Digital Stories in Education

Digital Storytelling is the practice of using digital tools, such as digital cameras and computers, to create audio-visual stories. As with traditional storytelling, most digital stories focus on a specific topic and contain a particular point of view.  Digital stories can vary in length, but most of the stories used in education typically last between two and ten minutes. Topics can range from personal tales to the recounting of historical events, from exploring life in one’s own community to the search for life in other corners of the universe, and literally, everything in between.  The beauty of this form of digital expression is that these stories can be created by people everywhere, on any subject, and shared electronically all over the world.

More about digital stories and see examples, visit the Center for Digital Storytelling – http://www.storycenter.org/index1.html

I’ve used the Digital Story form to introduce media production concepts to students of all ages.   I’ve also used digital storytelling projects to focus on writing, or speaking a particular language. This works extremely well for students who are learning a new language. It allows them to create a story but not rely entirely on their language ability to convey a message.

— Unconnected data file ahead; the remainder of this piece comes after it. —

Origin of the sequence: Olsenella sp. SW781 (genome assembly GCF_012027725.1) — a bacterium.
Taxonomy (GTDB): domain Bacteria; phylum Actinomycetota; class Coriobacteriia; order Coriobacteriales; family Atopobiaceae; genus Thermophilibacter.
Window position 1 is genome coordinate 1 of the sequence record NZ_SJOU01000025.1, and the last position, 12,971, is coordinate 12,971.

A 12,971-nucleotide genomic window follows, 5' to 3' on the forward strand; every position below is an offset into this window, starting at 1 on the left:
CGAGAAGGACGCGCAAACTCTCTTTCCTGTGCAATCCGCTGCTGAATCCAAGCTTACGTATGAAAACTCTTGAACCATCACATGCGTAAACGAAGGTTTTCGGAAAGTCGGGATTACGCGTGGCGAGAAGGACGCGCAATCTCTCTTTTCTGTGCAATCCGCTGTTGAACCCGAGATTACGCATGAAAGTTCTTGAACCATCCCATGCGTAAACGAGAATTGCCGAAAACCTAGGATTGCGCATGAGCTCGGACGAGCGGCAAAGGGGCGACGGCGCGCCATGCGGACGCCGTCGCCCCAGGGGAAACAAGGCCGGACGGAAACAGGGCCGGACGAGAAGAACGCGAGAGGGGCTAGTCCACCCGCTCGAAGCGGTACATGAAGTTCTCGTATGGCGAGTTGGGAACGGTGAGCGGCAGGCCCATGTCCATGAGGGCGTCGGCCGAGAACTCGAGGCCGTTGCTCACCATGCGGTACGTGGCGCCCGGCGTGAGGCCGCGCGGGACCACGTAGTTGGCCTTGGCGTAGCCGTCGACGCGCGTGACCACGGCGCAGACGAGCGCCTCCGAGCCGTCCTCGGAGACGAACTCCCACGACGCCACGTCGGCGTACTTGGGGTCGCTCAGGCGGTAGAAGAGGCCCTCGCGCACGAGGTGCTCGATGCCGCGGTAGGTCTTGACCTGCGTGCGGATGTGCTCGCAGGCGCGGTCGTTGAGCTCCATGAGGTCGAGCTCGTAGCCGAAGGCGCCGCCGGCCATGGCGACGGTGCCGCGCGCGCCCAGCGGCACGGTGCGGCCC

Your school  may have all of the equipment that you need. If you have access to an Apple computer, then you already have video editing software that makes it very easy to put together music, images and audio narration.   It is called IMovie.  You may additionally need a scanner to use photographs that students bring from home or you can choose to use material found on the web.   Remember, if students are interested in sharing their creations later, the YouTube or some other site, then you should teach fair use and encourage them to not use popular music. I often recommend using material that is created under a Creative Commons license or is in the Public Domain.

The entire process is fairly simple. Begin by choosing a topic. Have the students begin writing about this topic. Whenever they need to take a break, they can search the Internet (I recommend using creativecommons.org or arhive.org) for images that relate or reinforce what they are talking about. They can even search for background music.